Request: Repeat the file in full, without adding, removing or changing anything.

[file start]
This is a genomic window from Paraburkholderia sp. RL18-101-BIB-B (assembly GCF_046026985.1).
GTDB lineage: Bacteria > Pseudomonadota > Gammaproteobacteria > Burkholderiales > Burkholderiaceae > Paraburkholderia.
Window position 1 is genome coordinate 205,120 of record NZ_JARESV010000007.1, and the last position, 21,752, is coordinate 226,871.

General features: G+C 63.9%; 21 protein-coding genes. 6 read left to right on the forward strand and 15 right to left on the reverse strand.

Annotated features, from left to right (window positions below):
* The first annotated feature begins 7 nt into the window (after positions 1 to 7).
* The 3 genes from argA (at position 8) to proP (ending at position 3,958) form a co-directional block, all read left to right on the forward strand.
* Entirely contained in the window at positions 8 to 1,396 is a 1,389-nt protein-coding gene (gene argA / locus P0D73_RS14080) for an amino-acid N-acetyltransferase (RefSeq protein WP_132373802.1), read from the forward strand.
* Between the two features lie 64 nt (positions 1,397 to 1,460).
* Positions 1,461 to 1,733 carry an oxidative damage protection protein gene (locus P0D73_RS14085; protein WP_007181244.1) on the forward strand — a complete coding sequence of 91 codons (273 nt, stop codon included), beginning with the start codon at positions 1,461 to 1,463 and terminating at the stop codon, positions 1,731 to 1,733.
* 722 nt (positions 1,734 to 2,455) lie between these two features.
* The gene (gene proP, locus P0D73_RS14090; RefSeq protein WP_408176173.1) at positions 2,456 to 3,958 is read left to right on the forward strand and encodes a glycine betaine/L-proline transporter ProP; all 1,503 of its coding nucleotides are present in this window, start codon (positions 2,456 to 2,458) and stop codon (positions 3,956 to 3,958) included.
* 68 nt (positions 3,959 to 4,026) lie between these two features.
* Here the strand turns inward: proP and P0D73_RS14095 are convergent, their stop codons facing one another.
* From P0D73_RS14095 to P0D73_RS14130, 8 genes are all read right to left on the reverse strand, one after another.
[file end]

This is a genomic window from Paraburkholderia sp. RL18-101-BIB-B (assembly GCF_046026985.1).
GTDB lineage: Bacteria > Pseudomonadota > Gammaproteobacteria > Burkholderiales > Burkholderiaceae > Paraburkholderia.
Window position 1 is genome coordinate 205,120 of record NZ_JARESV010000007.1, and the last position, 21,752, is coordinate 226,871.

General features: G+C 63.9%; 21 protein-coding genes. 6 read left to right on the forward strand and 15 right to left on the reverse strand.

Annotated features, from left to right (window positions below):
* The first annotated feature begins 7 nt into the window (after positions 1 to 7).
* The 3 genes from argA (at position 8) to proP (ending at position 3,958) form a co-directional block, all read left to right on the forward strand.
* Entirely contained in the window at positions 8 to 1,396 is a 1,389-nt protein-coding gene (gene argA / locus P0D73_RS14080) for an amino-acid N-acetyltransferase (RefSeq protein WP_132373802.1), read from the forward strand.
* Between the two features lie 64 nt (positions 1,397 to 1,460).
* Positions 1,461 to 1,733 carry an oxidative damage protection protein gene (locus P0D73_RS14085; protein WP_007181244.1) on the forward strand — a complete coding sequence of 91 codons (273 nt, stop codon included), beginning with the start codon at positions 1,461 to 1,463 and terminating at the stop codon, positions 1,731 to 1,733.
* 722 nt (positions 1,734 to 2,455) lie between these two features.
* The gene (gene proP, locus P0D73_RS14090; RefSeq protein WP_408176173.1) at positions 2,456 to 3,958 is read left to right on the forward strand and encodes a glycine betaine/L-proline transporter ProP; all 1,503 of its coding nucleotides are present in this window, start codon (positions 2,456 to 2,458) and stop codon (positions 3,956 to 3,958) included.
* 68 nt (positions 3,959 to 4,026) lie between these two features.
* Here the strand turns inward: proP and P0D73_RS14095 are convergent, their stop codons facing one another.
* From P0D73_RS14095 to P0D73_RS14130, 8 genes are all read right to left on the reverse strand, one after another.